Gary Higgin's 1973 album is a masterpiece of acid folk, psychedelic folk, call it what you will, but it is an essential album for fans of psych and folk and anything in between. It is astounding that this talent was not discovered and promoted after this album, but I guess its reach was not wide enough at the time. With great vocals and interesting lyrics, and attractive interplay between acoustic guitar and flute, this is an album you'll want to listen to again and again.
There has been an industry in "undiscovered classics" over the last decade. Many great or simply quite good records have been unearthed and reissued and it can become a bit confusing which to go for, but this really is a quite astonishing record. Its obscurity is down to the fact that Gary was in jail on a drugs bust by the time it came out on a small label with no professional promotion. Don't let that fool you into thinking you are getting something amateurish here, however. The production is warm and lovely and the songs have a fantastic melancholy lilt to them which recalls Neil Young at his best. Indeed, if you imagine a compilation of all the best tracks from Young's 70s albums, you'll get an idea of how good "Red Hash" is. It is gentle without being too smooth; melancholy without ever being morbid. David Crosby's "If Only I Could Remember My Name" might be another pointer. The whole album evokes a lost hippy wonderland in which our laid back hero lights up and sings us the stories of his life. Obscurity be damned - this is one cd you need in your collection.
Another reviewer wonders why this album hasn't been hailed as a classic before. In truth, it HAS been acclaimed, by many of those who know it. It's just that it hasn't been HEARD by that many people in the first place.
Anyone lucky enough to relax for an hour with this delightful work will cast wry smiles in the general direction of certain contemporary cult artists, and chuckle to themselves in the knowledge that Gary Higgins and his compadres got there first, well over 20 years ago!
This is a great little album, coming on one moment like Captain Beefheart on happy pills, then drifting off into Robert Wyatt territory, and round again via something akin to what Vashti Bunyan's big brother might sound like.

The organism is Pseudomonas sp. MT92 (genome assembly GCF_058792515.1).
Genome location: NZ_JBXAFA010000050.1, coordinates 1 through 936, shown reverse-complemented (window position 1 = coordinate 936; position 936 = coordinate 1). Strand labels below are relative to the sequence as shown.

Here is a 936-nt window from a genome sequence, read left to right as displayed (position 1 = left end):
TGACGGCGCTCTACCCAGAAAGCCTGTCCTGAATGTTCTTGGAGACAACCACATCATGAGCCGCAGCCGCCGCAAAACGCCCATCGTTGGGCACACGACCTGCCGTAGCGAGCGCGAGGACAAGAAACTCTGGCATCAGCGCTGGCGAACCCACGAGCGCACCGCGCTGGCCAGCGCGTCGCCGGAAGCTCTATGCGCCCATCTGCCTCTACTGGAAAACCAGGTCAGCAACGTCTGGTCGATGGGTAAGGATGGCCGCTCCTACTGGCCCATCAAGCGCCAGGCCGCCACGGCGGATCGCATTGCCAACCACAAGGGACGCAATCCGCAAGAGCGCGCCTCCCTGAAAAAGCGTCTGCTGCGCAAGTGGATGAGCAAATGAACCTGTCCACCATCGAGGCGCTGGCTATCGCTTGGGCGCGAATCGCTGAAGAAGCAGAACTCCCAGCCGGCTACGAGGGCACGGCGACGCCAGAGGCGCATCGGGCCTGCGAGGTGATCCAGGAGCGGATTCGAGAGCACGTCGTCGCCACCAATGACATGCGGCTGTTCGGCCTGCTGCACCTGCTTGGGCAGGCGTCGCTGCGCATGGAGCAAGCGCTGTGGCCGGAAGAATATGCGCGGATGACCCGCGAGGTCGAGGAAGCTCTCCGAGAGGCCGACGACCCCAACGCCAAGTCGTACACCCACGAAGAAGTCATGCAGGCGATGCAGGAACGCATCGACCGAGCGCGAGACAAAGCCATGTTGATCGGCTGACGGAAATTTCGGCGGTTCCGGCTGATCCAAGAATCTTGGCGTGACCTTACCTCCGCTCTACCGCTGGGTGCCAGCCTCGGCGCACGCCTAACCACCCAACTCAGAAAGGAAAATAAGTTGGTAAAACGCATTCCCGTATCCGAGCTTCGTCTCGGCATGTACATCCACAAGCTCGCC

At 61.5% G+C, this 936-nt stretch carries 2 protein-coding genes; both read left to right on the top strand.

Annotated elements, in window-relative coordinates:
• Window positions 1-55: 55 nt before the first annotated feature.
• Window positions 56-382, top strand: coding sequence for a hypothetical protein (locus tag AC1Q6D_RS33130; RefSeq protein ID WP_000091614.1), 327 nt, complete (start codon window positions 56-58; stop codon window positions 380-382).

I was wondering why exactly Gary Higgins' Red Hash had appeared in my Amazon Recommendations; I'd never heard of him before and there was no review to go by. I investigated a little bit and found out that Six Organs of Admittance had covered Gary Higgins' "Thicker than a Smokey" on their School of the Flower album (that's why that song title seemed to familiar!) I took a chance with buying it, I knew I liked the Six Organs version of the song, so I was hoping the original was good too. I was not disappointed, this album is fantastic! Originally released in 1973, it strikes me as a missing link. I'm only familiar with the popular folk releases of the late 60s / early 70s like Bert Jansch or Nick Drake, but none of those seem to be able to provide a solid link needed to reach the controversially titled alt-folk of the present. There's a prevalent sense of melancholy or perhaps even a warming comfort throughout each song as Higgins seems to perform most of the album as solo on acoustic guitar with the odd doubled vocal or maybe a welcome backing cello or piano. Looking at the picture on the front of the album it is quite easy to imagine Gary Higgins as being the illegitimate father of Devendra Banhart, and when listening to his music I'd be surprised if a few of our favourite folk types of today weren't also sired by this man! I'm surprised Gary Higgins' Red Hash hasn't been hailed as a classic, there is no question, BUY THIS ALBUM!
If Scott Weiland would have sung in the sixties it would have sounded something like this. Anyone who likes the material of Stone temple Pilots which is less grungy and more into the sixties sound will like this record. I don't know anyting about if anyone in the STP has ever listened to Gary Higgins, but the similarity is peculiar. in one sense I would have to say that it is a rather modern folkrecord for it's time.